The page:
Middle-east Arab News Opinion | Asharq Al-awsat

Kenya: The Gateway to the Dark Continent | ASHARQ AL-AWSAT English Archive 2005 -2017
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Riyadh, Asharq Al-Awsat – When I began writing this column over three years ago I set a number of targets that I wanted to achieve. One of these targets was to alert businessmen and Islamic financial institutions to the opportunities available to the Islamic banking industry for growth and expansion either via entering new markets or developing their operations in markets that they had been neglecting. This is in accordance with the hadith of the Prophet [pbuh]: “Whoever guides to some good will receive the same reward as the doer.” The Prophet [pbuh] also said: “When the son of Adam dies his actions come to an end except three things, a continuing charity or knowledge which gives benefit or a pious child who prays for him.” This reminds me of the famous verse of Arab poetry which reads, “A book lasts for years following the death of its writer, while the writer is buried under the ground.”

As a result of this I only want to leave behind what will benefit me in the afterlife, and therefore within this framework I am today writing about Islamic Banking in Kenya. Kenya is located in east Africa and enjoys relative political stability. The capital of Kenya, Nairobi, is considered an important political and economic centre in east Africa. It also enjoys a strong infrastructure and is home to a large group of qualified professionals. Kenya enjoys strong economic growth and has an annual growth rate of between 5 and 7 percent. The Kenyan government has also outlined an ambitious economic vision that extends to 2030 which will – if successfully implemented – put Kenya on the map as an important financial centre on the same level as the Asian tiger economies.

This plan also includes encouraging the Islamic banking industry and working to attract Nairobi to this industry, thereby transforming it into a centre for Islamic banking in Africa. The Islamic banking industry has a weak presence in this continent, and its assets do not exceed 15 billion dollars which represents only 2 percent of the market share. More importantly, there are only 37 Islamic banks in Africa, most of which are small operations and incapable of achieving a significant breakthrough in the banking industry. This represents something of a paradox, as 45 percent of the overall population of Africa are Muslims, and Africa has a population of almost one billion people; in other words, the Muslim population of Africa stands somewhere in the region of 400 million people. This is clear evidence of the lack of determination of the Muslim countries, people, and institutions, and their lack of goals and targets. This is one of the main reasons for the Islamic banking industry’s delay in entering the African continent, which is still the subject of fierce competition between international parties from China in the east to Europe and the US in the west yet rich Islamic countries are absent from this scene, particularly the Gulf States. However I still believe that the Islamic banking industry can gain a foothold in Africa, especially as it is experiencing increasing success in Kenya.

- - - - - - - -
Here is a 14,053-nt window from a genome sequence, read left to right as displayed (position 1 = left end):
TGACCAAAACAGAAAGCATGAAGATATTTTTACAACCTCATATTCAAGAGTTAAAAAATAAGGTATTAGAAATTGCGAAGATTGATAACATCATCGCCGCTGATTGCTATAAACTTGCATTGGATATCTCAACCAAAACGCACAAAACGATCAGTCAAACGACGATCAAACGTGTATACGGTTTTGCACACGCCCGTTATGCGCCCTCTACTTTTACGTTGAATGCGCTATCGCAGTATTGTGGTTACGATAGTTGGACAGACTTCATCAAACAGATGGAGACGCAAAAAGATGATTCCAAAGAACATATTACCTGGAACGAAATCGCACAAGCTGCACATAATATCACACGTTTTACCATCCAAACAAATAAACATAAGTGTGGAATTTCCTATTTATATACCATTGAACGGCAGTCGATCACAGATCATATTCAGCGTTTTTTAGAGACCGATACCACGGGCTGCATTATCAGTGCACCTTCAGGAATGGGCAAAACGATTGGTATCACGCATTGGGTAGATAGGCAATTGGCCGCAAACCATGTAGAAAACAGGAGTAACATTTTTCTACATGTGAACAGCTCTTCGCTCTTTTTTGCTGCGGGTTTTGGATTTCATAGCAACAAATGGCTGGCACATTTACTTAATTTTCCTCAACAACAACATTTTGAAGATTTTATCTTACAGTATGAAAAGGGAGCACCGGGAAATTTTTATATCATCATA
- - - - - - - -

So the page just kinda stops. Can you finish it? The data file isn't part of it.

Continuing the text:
The Kenyan government has backed up its words with action and is pursuing its objectives for 2030 and is seeking to attract foreign investment, including investment from the Islamic banking industry. The Central Bank of Kenya has licensed the establishment of two Islamic banks; the First Community Bank, which is the largest Islamic bank in Kenya and has capital of one billion Kenyan shillings, and the Gulf African Bank, which has a working capital of 800 million Kenyan shillings. In their first year of operations, the banks were able to collect assets worth 8 billion shillings which is equivalent to 0.6 percent of the market share. The two banks also saw deposits worth five billion Kenyan shillings.

The Gulf African Bank ranked 32 [in African banks] while the First Community Bank was number 41 on the list of 43 banks in terms of gross assets. The indisputable fact is that the African market in general, and the Kenyan market in particular, offer excellent prospects to the Islamic banking industry, especially when looking at the stable growth in the banking sector in Kenya and the number of bank accounts in Kenya have risen from 2.6 million in 2005 to 6.4 million in 2008.